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Hypertextuality and Historicity in the Gospels

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Bartosz Adamczewski

This book demonstrates that the Gospels originated from a sequential hypertextual reworking of the contents of Paul’s letters and, in the case of Matthew and John, of the Acts of the Apostles. Consequently, the new quest for the historical Jesus, which takes this discovery into serious consideration, results in a rather limited reconstruction of Jesus’ life. However, since such a reconstruction includes, among others, Jesus’ messiahship, behaving in a way which was later interpreted as pointing to him as the Son of God, instituting the Lord’s Supper, being conscious of the religious significance of his imminent death, dying on the cross, and appearing as risen from the dead to Cephas and numerous other Jewish believers, it can be reconciled with the principles of the Christian faith.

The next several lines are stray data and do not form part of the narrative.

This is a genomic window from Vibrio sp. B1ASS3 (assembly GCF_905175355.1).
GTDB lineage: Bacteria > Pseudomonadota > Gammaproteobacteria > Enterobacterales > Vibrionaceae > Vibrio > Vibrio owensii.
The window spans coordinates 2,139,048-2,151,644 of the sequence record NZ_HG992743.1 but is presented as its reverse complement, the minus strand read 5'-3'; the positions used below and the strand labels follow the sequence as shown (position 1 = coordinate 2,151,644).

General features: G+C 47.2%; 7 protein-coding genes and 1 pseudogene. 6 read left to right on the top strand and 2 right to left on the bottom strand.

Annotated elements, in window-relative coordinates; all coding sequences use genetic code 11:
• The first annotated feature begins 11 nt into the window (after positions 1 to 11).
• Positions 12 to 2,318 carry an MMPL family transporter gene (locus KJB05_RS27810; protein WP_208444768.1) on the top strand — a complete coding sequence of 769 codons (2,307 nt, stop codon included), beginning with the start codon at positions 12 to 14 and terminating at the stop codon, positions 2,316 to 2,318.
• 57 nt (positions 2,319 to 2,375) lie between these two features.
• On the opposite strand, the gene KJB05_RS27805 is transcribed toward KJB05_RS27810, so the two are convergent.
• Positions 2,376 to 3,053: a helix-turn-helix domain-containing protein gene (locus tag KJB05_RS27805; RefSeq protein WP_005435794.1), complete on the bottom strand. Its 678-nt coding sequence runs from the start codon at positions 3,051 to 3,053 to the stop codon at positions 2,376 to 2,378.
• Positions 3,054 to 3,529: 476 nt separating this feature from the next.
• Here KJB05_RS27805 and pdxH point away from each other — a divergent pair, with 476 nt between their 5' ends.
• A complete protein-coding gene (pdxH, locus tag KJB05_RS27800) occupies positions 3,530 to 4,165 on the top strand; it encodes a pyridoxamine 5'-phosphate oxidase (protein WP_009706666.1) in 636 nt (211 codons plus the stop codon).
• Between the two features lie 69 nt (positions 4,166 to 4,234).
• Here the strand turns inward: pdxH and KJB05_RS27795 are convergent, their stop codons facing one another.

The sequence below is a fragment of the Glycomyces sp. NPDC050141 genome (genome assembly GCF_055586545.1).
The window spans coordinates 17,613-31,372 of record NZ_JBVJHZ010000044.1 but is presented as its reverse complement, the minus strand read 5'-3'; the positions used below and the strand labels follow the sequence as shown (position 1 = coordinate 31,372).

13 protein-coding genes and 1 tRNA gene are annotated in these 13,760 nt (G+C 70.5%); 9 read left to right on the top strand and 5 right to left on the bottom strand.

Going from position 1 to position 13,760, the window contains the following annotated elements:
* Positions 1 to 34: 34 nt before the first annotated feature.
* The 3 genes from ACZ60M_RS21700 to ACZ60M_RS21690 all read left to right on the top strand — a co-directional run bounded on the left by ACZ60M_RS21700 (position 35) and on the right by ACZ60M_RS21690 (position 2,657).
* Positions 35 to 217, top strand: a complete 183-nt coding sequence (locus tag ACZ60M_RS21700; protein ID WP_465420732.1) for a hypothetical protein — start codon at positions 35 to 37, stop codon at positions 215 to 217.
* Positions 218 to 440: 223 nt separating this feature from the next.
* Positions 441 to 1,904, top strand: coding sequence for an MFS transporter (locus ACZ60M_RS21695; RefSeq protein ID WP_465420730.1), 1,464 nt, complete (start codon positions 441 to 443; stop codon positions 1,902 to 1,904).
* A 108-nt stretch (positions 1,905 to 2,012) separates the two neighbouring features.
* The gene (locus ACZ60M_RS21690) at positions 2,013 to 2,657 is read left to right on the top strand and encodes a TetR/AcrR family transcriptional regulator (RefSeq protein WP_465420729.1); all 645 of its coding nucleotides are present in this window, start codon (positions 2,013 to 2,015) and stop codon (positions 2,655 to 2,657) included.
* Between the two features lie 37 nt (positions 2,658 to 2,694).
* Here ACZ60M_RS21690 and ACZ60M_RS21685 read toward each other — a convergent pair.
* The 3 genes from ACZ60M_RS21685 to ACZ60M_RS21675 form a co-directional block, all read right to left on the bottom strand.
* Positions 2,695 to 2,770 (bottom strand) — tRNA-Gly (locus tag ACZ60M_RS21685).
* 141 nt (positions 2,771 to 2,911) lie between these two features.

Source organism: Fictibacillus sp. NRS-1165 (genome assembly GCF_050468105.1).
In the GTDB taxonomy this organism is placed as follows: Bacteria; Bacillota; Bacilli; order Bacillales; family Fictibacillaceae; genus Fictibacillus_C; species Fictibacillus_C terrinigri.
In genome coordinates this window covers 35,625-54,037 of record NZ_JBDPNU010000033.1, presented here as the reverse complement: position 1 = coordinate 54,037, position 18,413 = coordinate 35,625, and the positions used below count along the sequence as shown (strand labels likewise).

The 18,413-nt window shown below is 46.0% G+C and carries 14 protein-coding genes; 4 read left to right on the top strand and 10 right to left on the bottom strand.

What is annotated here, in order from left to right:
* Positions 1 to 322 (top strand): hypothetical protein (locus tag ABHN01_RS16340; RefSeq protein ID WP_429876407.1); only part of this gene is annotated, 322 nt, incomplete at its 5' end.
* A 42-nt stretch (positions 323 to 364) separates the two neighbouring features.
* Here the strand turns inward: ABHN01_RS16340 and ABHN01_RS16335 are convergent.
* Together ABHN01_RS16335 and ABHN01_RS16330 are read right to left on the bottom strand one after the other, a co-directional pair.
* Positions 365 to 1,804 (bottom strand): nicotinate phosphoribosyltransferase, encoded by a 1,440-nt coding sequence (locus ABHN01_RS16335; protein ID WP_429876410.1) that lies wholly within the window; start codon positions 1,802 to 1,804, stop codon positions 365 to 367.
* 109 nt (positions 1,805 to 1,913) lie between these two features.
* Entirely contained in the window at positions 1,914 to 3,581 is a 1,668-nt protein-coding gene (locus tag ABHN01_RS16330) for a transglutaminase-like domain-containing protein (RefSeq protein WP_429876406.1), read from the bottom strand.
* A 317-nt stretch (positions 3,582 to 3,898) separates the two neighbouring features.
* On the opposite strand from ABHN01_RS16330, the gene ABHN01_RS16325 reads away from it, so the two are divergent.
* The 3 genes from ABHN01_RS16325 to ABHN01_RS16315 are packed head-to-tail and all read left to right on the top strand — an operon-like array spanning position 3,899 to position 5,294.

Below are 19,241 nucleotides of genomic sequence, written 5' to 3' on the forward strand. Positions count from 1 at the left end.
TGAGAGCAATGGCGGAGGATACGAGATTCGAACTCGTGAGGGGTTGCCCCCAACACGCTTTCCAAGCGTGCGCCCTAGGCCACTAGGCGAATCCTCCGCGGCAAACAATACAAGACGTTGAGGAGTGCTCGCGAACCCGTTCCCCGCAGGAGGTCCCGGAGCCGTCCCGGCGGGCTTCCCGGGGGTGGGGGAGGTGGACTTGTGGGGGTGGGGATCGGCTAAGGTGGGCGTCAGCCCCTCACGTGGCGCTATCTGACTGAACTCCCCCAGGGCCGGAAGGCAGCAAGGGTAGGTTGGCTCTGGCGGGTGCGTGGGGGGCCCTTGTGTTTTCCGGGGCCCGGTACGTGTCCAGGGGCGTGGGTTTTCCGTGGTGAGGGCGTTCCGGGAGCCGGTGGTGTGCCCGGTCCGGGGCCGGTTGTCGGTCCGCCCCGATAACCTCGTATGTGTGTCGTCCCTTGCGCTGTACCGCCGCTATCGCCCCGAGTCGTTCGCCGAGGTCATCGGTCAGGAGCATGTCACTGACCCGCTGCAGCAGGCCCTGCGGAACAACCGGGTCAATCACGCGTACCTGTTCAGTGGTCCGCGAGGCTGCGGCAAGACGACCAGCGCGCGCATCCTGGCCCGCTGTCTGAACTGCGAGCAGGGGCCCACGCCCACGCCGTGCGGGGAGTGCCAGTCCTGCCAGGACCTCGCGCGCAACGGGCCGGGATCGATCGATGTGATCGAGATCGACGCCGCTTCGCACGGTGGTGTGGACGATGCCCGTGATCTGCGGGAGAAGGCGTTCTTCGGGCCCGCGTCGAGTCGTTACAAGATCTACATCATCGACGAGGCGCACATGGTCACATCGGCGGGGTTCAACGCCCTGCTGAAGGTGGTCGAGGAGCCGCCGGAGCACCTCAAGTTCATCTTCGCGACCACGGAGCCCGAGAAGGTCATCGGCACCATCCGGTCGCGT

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The most recent research on the phenomenon of hypertextuality in the Bible, and particularly in the Gospels, has shed entirely new light on the issue of the historicity of the Gospel material. Contrary to the traditional view, which was widely upheld in modern bibli- cal scholarship, the most recent research on hypertextuality in the Gospels has revealed that the Gospels generally do not refer to the course of life, deeds, and words of the historical Jesus. They are rather results of the use of the highly so- phisticated literary procedure of sequential hypertextual reworking of the letters of Paul the Apostle and, in the case of the Gospels of Matthew and John, of the Acts of the Apostles, with additional hypertextual use of the sacred Scriptures of Israel, Josephus’ writings, and numerous other literary works (Homer’s Odyssey etc.). In this respect, the Gospels resemble numerous other biblical works, both of the Old and of the New Testament. The hitherto widely accepted hermeneutic presupposition that the Gospels have a relatively simple, basic referential meaning (which can by analysed through the reconstruction of their Sitz im Le- ben etc.) should therefore be generally abandoned. The most recent research on the use of the procedures of hypertextuality and ethopoeia in the Gospels has also revealed that all four canonical Gospels were written by theological disciples of Paul the Apostle. For this reason, in line with the principles of Paul’s theology (cf. 2 Cor 5:16; Rom 1:3-4; Gal 1:15-16 etc.), the...

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